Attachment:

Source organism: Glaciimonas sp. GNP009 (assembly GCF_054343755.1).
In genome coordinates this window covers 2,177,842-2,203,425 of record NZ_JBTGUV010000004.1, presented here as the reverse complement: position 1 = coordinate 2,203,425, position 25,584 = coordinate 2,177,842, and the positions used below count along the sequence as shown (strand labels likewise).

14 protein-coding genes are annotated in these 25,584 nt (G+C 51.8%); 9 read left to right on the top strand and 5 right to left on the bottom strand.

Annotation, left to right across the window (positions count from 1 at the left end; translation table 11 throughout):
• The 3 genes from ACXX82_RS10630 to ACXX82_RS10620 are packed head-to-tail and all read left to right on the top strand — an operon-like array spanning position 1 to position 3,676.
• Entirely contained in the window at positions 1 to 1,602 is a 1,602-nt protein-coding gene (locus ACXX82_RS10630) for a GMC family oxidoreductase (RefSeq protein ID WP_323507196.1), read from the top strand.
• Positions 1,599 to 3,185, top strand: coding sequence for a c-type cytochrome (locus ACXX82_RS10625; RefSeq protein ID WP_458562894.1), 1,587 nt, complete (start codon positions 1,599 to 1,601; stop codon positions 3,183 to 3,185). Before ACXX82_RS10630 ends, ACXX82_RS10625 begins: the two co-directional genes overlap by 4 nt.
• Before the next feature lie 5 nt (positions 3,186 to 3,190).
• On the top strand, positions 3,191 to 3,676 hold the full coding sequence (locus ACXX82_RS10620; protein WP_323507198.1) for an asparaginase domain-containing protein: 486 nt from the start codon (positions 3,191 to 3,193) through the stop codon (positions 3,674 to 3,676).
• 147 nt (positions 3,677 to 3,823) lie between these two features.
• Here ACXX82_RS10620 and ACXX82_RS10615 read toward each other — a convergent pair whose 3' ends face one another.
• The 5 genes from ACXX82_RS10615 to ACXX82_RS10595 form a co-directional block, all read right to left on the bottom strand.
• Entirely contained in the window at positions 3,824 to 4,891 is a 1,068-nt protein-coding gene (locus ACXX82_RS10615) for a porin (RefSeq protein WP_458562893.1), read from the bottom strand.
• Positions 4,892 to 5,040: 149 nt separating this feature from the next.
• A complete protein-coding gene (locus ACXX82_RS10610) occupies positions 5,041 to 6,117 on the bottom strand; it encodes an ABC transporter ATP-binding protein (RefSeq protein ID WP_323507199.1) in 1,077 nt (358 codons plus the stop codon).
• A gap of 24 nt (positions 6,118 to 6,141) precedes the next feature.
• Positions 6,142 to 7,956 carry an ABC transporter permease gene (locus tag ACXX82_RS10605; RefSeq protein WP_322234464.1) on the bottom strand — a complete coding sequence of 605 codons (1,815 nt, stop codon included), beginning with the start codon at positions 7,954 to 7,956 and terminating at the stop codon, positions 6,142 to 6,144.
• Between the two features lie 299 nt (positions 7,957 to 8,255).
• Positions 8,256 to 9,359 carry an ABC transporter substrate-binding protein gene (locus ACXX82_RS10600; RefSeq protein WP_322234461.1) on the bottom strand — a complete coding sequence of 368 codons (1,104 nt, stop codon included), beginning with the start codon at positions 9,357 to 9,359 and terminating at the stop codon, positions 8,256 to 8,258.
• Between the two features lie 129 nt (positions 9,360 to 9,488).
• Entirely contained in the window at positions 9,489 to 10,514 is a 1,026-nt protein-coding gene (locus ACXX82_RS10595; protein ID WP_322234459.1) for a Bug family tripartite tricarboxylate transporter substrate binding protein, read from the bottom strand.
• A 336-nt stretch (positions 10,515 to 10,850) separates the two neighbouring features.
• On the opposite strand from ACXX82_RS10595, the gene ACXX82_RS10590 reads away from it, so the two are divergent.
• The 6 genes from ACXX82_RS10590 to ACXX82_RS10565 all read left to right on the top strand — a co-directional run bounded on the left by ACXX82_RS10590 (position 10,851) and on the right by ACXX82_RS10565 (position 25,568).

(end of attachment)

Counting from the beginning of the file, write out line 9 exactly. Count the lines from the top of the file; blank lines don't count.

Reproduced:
• On the top strand, positions 3,191 to 3,676 hold the full coding sequence (locus ACXX82_RS10620; protein WP_323507198.1) for an asparaginase domain-containing protein: 486 nt from the start codon (positions 3,191 to 3,193) through the stop codon (positions 3,674 to 3,676).